so any readers interested in my book project, please just wander across to readingoneworld and find them all there

 

also – i can then follow book blogs from that blog and have a less cluttered reader

 

Ta

The Misremembered Man

Christine McKenna

Irish

A short while into this book I did roll my eyes and wonder if everyone in Ireland had a terrible childhood filled with Catholic-fuelled abuse.  And then I began to care about the characters and got really caught up in their simple rural Irish lives.

Jamie, one of the two main characters is a lonely and sad man with very few social skills. The cause of this becomes apparent throughout the book and the sense of hopeless he feels is very believable and real.

Lydia, the other main character, is a woman trapped in a life with her mother, beholden forever. The dusty despair which permeates her life is also very real and as the reader you can almost feel the cloying demands of her mother.

Despite the apparently doom and gloom foundation, this book is actually a wonderful celebration of the inner human light that exists and can survive, regardless of the shit life throws at you.  

 

Towards the end of the book I was reading as fast as I could to see what would happen. Sitting on the edge of my seat I hurtled towards the resolution. Because the book is about the grittiness of life as well as the possible joy to be found, whether the end was going to be happy or not was not clear, until it was revealed.

 

As a postscript the books informs that the type of orphanage described in the book continued to exist in Ireland until as late as 1996. This horrifies me.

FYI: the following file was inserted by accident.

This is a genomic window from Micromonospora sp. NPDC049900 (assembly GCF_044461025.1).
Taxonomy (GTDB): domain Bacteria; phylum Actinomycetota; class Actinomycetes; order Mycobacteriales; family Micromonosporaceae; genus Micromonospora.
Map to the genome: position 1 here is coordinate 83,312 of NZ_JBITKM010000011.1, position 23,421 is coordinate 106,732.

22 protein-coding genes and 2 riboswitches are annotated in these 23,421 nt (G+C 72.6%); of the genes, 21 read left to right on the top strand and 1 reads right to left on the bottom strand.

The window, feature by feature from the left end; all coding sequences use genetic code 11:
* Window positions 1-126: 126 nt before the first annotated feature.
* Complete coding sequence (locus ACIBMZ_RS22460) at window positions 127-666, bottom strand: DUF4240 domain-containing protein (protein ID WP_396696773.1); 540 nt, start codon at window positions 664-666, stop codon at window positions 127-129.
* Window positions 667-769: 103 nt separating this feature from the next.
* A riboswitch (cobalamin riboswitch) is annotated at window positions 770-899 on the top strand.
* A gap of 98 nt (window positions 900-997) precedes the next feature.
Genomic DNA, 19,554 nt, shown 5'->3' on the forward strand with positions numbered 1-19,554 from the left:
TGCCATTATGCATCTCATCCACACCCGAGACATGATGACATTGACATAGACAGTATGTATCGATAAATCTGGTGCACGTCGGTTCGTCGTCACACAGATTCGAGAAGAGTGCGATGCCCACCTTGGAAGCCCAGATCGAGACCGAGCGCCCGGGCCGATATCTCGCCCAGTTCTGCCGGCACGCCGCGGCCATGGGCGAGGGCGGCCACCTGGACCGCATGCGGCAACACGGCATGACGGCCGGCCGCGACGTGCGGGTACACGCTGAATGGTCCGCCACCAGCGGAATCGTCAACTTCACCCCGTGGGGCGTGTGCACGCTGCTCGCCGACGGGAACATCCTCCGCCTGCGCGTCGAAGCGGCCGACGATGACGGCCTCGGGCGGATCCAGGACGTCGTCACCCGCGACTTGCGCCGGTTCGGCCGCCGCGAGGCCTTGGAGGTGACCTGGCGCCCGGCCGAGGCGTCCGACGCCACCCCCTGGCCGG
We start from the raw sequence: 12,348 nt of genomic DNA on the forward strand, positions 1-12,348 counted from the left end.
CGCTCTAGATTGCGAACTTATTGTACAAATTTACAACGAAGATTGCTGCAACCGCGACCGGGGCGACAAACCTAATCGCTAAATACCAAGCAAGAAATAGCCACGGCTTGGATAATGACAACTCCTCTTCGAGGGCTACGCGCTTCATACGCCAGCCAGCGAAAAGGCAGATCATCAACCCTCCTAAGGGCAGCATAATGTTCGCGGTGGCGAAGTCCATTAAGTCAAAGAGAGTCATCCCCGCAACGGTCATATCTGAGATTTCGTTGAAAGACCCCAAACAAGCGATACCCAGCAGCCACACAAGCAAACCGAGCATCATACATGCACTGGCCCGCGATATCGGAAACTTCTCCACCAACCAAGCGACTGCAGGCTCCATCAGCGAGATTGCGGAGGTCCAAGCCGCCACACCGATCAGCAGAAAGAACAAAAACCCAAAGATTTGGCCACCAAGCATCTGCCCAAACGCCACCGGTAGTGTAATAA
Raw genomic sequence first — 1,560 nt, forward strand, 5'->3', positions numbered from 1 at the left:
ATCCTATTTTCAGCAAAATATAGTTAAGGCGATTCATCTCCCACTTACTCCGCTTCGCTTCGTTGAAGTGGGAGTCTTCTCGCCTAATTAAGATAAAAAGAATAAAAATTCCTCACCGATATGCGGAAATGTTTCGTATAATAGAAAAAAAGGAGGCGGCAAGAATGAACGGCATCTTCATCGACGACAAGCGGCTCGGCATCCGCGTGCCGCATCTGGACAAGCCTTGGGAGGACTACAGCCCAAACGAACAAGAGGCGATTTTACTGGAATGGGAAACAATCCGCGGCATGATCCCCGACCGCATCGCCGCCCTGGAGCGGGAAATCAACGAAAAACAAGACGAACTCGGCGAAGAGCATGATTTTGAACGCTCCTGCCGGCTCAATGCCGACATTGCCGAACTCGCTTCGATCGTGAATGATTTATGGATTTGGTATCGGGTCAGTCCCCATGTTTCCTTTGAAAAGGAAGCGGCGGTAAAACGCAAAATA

A very readable book despite, or because of, being very real, gritty and harsh.

Keeping Hope Alive: How One Somali Woman Changed 90 000 lives

keeping hope alive

Hawa Abdi is one of the most amazing people in the world. She has the Mandela gene in buckets. In 1991 when things fell apart in Somali Abdi was there, a newly qualified doctor trying to make a small difference. How she chose to respond to the catastrophe in her country positively affected hundreds of thousands of Somalis.

A refugee camp sprung up around a small hospital Abdi had created outside Mogadishu and at its height there were hundreds of thousands of people living on her land, looked after, fed and protected by her, and loyal to her.  Abdi would not engage in the clan warfare in Somali, always preaching that people should be united by their Somali-ness rather than separated by their clan divisions.

Abdi got international recognition for what she was doing, and used this to increase the international help available to the people she was looking after. At great personal risk, to herself and her family, Abdi hung in there, believing in Somali and in its future.

To do this in a civil war is amazing. To do this as an African woman in a civil war with religious (Muslim) overtones is simply astounding. Abdi was captured and a lot of what she had established was destroyed at one stage simply because she was a woman and would not let the feuding warlords tell her what to do.

The sadness of Somalia is a character all of its own in this book; Somalia and all other countries ripped apart by this kind of senseless violence.  Then all the journalists and other international  participants in the situation in Somalia dash out of Somalia to report on the Rwandan situation, the hopelessness of the situation globally is almost overwhelming.

Hawa Abdi finally had to leave Somalia and despairingly, despite all the years and all the efforts, Somalia is still a mess. An entire generation of children has been born into a war-torn country. What hope do these countries have when their future leaders are ex-child soldiers and victims of awfulness?

A valuable book worth reading.